This also explains why Bill Dudley was so eager to “explain” why the Fed’s tapering of QE4 won’t have an impact on markets – precisely because it will. But back to Muraki:
Costs & benefits of Fed balance sheet expansion
Impact of Fed liquidity on risk asset prices
We have no doubt there exists a mechanism by which the impact of Fed money market liquidity supply operations is transmitted to long-term rates and risk premia. First, the Fed’s balance sheet expansion likely helped reassure equity and credit market investors, indirectly impacting prices in those markets. Second, without the Fed’s liquidity injection, there was a risk that leveraged funds and Japanese financial institutions, which undertake massive dollar fundraising in money markets, could have sold off long-term bonds and credit product holdings.
Key indicators for gauging Fed balance sheet policy
The Fed likely faces a difficult choice when weighing the costs and benefits of liquidity supply operations (and the associated balance sheet expansion). We will monitor the following three factors, which we think the Fed looks to in determining policy. The outlook for liquidity (especially non-reserve liability; Figure 6)…
… volatility and tightening in money markets (Figure 7)….
… and the side effects on risk asset prices (Figure 8).
Consequences of dollar liquidity shortage
Dollar crunch in money markets
Apart from seasonality (timing of tax payments, etc), we think the surge in repo rates reflected the following structural changes.
1) Decrease in liquidity owing to monetary policy (Fed balance sheet tapering), 2) decrease in liquidity owing to financial regulations like liquidity regulations (LCR), liquidity stress tests (CLAR), recovery & resolution plans (RRP), and money market fund (MMF) reforms, 3) increased demand for liquidity owing to the stepped-up hunt for yield.
Risk-taking by leveraged funds and Japanese financial institutions
Regarding point 3 above, amid the climate of falling interest rates and credit spreads, the hunt for yield has spurred activity in the “carry trade” (Note 2), ie investing short-term money in long-term bonds in order to make money on long-short interest rate differentials (incl non-liquidity premium/term spread). The Bank for International Settlements (BIS) has highlighted the role of leveraged funds in that regard (comments in Figure 2).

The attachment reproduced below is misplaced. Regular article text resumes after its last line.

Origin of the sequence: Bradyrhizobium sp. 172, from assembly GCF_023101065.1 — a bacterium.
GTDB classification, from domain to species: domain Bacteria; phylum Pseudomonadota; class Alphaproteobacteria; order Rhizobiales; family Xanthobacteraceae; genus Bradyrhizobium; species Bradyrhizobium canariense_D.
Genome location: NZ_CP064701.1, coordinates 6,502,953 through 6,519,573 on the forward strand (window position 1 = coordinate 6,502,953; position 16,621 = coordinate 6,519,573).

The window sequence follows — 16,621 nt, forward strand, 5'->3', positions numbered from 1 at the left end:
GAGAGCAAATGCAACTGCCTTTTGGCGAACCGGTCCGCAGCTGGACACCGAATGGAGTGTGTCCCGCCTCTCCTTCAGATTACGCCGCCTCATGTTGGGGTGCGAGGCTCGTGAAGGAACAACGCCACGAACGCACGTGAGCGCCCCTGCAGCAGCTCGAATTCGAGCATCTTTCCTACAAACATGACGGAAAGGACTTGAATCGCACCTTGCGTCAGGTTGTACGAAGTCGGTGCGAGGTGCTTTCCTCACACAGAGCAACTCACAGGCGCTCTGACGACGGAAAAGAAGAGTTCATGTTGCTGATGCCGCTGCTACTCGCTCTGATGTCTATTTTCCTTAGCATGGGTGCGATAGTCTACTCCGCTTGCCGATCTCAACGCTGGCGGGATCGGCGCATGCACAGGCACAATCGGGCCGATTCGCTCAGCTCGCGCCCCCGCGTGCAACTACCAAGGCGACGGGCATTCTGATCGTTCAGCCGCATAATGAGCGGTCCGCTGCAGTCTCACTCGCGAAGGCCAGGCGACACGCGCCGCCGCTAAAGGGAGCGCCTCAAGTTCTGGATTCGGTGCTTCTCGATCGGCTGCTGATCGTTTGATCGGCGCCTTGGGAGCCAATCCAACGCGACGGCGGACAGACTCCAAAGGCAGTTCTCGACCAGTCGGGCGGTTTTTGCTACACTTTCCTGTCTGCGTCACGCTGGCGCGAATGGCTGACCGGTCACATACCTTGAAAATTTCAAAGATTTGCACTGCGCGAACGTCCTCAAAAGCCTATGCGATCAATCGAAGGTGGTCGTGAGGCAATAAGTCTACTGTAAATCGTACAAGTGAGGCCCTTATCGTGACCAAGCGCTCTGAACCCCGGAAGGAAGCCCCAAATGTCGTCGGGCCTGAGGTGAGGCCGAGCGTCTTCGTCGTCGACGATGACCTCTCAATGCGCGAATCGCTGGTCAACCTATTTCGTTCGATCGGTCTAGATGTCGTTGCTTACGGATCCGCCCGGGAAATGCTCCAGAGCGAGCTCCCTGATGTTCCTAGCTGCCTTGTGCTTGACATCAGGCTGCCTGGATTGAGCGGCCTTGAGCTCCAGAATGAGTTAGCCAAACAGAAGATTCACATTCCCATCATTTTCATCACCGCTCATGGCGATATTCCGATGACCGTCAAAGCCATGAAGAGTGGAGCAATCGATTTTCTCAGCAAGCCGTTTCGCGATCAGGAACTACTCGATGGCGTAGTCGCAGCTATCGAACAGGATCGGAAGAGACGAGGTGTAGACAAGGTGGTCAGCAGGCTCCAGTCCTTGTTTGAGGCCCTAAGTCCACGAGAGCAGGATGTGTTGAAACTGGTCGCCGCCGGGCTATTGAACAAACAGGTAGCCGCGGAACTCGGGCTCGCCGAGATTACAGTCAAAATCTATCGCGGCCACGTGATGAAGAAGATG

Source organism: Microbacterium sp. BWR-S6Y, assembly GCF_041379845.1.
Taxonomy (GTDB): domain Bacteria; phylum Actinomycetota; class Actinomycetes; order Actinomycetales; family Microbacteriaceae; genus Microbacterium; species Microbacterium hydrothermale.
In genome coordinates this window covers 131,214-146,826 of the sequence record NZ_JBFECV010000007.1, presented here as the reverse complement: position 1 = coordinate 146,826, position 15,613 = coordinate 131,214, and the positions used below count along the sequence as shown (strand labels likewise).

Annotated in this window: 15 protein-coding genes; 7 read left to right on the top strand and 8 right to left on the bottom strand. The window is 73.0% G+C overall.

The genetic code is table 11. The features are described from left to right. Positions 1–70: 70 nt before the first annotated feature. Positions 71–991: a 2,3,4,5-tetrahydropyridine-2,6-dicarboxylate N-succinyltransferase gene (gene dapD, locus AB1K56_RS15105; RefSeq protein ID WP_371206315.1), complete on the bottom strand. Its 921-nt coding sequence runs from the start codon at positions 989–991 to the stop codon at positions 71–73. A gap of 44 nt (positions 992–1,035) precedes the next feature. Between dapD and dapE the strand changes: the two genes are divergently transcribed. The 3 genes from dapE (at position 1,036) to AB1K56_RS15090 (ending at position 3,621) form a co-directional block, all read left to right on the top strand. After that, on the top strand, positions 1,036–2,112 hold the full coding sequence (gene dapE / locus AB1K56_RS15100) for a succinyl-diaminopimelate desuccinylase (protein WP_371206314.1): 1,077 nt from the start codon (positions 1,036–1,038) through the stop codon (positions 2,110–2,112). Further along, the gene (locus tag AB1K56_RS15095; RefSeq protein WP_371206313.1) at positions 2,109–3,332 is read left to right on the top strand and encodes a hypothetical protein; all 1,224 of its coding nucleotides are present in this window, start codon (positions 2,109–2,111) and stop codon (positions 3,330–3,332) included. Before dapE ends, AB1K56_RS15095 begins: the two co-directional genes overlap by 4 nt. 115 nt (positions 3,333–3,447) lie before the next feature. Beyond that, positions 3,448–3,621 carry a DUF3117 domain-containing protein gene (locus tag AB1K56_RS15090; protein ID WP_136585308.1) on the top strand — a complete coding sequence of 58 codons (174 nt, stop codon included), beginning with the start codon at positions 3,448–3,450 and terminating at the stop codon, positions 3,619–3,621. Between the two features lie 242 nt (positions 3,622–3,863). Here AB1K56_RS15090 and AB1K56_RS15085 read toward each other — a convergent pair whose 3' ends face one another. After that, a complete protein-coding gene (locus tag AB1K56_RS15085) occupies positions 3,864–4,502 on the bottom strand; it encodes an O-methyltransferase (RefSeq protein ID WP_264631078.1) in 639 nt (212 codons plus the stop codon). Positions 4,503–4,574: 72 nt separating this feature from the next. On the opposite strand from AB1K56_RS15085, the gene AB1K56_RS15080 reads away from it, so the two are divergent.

In our view, massive dollar fundraising in money markets by A) US-based leveraged funds and B) Japanese financial institutions has heightened demand for short-term money.
- A) US-based leveraged funds take on high amounts of leverage by repeating the following: use equity sales proceeds to buy long-term bonds and use them as collateral to raise money in repo markets to fund purchases of other long-term bonds, which are re-collateralized for more long-term bond purchases, and so on (Figure 19).
- B) Japanese financial institutions, specifically life insurers and non-GSIB banks, have few stable sources of dollar funding. For these entities to invest in dollar-denominated bonds, they often first raise dollars in swap/forward/repo markets (forex hedged; mostly 3-month maturities). This money is then invested in 5-10y bonds (Treasuries, munis, mortgage bonds, corporate bonds, etc).
Note 2: In general, liquidity is high for short-duration funding and low for longer-duration investments like long-term bonds (liquidity and maturity transformation).
Risk of “negative carry” and asset selloffs
Leverage is being used to amplify yields, and so is trending higher (Figure 13).
Use of derivatives is spreading as well (Figures 14-15).
This has been enabled by ample dollar liquidity and low volatility in markets (Figure 18).